Within the terrain of Southwest Montana, the Ruby River begins its journey at the Gravelly Range. As it runs through this region of Montana, it flows into the Ruby Reservoir.
It is at the reservoir that the Ruby River takes on a new terrain as it finds the Ruby Range on the south side and the Tobacco Root mountains on the north side.
The Ruby River finds its conclusion at the confluence of the Beaverhead River near Twin Bridges.
For the angler looking for solitude and breathtaking scenery, the Ruby River will not disappoint.
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With the two distinct sections of this river come options for the fly fishing angler. If your preference is tackling rainbow, grayling, and cutthroats, the upper stretch should be your destination while the lower section offers prime brown trout fly fishing opportunities.
There are plenty of access points to the upper stretch in the Beaverhead-Deerlodge National Forest. The lower section is known to be more access friendly. We will go into more detail on access in the coming paragraphs.
The rainbow trout population in the upper section is average in size. Of course, larger rainbow can be found. In the lower section, the average brown trout will fall between 10-14 inches. It is not uncommon for browns to come in between 18-20 inches.
Let’s look at access points in more detail on the Ruby River. From the origin of the river to Ruby Reservoir, the upper stretch, the access that is the easiest will be found on the national forest land. The Cottonwood Campground south of Alder, MT (see map above) is a great place to explore the Upper Ruby. Outside of this area, access is practically impossible due to private land restrictions. The exceptions to this are the select few bridge crossings, but even these are difficult.
The reason for the difficulty in access once the river leaves the national forest land is due to it flowing through private land. The landowners in this region are not angler friendly, and have constructed high fences to thwart angling opportunities. The bridge crossings, which normally would afford opportunities for fishing, are difficult for the same reasons. High fences that would need to be scaled are found at these crossings.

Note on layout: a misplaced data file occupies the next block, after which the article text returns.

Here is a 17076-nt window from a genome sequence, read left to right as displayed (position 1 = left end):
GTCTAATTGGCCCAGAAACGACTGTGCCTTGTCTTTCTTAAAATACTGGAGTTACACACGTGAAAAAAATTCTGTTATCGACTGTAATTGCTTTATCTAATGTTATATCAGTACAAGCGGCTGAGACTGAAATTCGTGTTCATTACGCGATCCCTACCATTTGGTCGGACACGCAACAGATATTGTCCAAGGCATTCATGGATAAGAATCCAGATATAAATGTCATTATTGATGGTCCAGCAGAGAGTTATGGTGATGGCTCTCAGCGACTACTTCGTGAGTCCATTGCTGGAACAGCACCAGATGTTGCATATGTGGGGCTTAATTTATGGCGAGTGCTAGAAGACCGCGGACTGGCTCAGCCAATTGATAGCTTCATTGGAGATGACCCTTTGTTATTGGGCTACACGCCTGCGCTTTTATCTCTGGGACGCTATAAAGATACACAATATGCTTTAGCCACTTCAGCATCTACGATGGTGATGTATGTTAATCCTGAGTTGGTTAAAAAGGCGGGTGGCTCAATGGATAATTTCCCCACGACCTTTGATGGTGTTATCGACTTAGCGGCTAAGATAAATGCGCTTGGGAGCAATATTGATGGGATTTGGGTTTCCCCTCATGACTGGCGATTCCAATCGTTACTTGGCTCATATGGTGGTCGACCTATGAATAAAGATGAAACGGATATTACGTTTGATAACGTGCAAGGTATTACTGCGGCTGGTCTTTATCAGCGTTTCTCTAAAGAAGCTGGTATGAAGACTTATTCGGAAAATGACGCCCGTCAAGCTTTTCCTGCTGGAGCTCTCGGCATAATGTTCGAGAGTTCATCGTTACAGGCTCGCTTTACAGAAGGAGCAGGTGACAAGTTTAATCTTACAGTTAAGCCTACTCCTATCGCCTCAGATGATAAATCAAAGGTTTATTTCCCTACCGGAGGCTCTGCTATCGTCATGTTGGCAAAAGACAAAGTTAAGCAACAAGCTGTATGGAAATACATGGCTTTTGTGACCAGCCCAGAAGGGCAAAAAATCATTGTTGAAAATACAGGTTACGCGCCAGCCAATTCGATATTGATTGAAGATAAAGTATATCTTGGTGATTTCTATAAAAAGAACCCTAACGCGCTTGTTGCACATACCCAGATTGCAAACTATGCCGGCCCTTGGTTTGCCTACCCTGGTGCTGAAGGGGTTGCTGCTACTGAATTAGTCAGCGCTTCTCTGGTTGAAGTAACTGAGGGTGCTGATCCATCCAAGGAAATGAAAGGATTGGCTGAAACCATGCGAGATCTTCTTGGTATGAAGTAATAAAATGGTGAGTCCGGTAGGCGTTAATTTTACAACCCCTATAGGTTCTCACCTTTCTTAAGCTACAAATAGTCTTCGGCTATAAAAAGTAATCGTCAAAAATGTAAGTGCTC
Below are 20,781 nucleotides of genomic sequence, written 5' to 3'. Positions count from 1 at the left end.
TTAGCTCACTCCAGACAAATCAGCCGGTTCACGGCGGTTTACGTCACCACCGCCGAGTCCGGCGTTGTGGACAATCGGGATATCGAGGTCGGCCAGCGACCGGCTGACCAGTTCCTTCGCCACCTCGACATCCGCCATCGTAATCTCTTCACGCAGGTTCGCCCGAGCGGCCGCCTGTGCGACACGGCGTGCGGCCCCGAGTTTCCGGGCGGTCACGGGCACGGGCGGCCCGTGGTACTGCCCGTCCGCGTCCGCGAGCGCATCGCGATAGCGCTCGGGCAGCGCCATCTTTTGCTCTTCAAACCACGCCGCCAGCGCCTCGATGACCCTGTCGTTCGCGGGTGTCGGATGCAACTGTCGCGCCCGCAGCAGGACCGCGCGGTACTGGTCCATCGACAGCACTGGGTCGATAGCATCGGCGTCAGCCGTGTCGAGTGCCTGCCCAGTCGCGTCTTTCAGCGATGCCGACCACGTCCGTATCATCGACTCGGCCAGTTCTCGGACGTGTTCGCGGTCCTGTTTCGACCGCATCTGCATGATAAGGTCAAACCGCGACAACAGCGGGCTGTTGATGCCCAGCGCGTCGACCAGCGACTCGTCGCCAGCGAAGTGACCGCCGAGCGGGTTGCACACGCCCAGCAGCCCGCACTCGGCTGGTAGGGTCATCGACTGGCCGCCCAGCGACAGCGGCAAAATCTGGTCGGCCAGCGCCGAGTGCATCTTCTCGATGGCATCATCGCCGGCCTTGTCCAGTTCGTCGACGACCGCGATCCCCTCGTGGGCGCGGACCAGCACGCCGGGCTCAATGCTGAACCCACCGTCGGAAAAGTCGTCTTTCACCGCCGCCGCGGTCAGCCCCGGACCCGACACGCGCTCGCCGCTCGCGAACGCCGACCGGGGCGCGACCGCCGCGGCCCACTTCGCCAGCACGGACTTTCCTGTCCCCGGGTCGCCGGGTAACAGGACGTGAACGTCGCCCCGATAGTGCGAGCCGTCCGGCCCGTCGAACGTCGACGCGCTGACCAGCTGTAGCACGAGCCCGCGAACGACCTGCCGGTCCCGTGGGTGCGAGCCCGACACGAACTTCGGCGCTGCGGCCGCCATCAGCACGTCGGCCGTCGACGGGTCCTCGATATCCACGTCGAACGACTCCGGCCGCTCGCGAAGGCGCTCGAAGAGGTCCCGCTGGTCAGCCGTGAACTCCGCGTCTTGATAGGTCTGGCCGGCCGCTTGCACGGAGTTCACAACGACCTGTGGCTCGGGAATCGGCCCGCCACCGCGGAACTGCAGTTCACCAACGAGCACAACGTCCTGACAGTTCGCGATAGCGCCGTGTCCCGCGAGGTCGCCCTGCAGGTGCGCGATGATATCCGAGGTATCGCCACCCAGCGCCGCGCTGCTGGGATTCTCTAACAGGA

The lower section, in particular below the Ruby Dam, offers numerous public access points. There are also many bridge crossings which will not require an anger to scale a tall fence to access the river.
Below the dam thick brush lines the banks throughout this section making wading a bit difficult. The river opens up south of the Vigilante FAS as the landscape changes to open, arid agricultural land.
With relatively light fishing pressure, particularly above the reservoir, the trout are considerably less finicky in the Ruby than other heavily fished rivers in Montana.
On the upper section, small (size 16) Adams, Royal Wulff, Stimulator, Elk Hair Caddis, or X-Wing Caddis dry flies have proven effective. For nymphs, a size 16 beadhead Pheasant Tail or Hare's-ear nymph with a soft-hackle dropper will do the trick.
If you find yourself fly fishing the Ruby River during the later summer months, small tricos work well.
Grasshoppers are found throughout the lower section, so hoppers are the fly of choice. Other patterns that fare well for the larger browns include various minnow patterns and woolly buggers.
A 3-wt or 4-wt rod is sufficient for the smaller trout in the upper Ruby River, while a 9-foot 5-wt fly rod with floating line is perfect for the larger fish you may encounter on the on the lower Ruby River.
There are a number of area fly shops that publish a Ruby River fishing report. A few to check out are listed below.
The Ruby River is located in a more remote portion of the state of Montana. The closest interstates are I-15 and I-90. Hotels are found scattered throughout the river, with Twin Bridges having a small selection. Camping sites are available on the national forest land, and at various access sites on the lower stretch.
In closing, it bears to mention again that the private landowners along this river are not known to be angler friendly, so please respect their property rights. There are public access spots for us to use.
Feature image by Mike Cline
Ken is an avid fisherman of 40+ years who loves to explore and is on a quest to map the best places for fly fishing in America. He created DIY Fly Fishing and the DIY Fly Fishing App to share this information and help you find new places to fish. Have a question? You can get in touch with Ken here.
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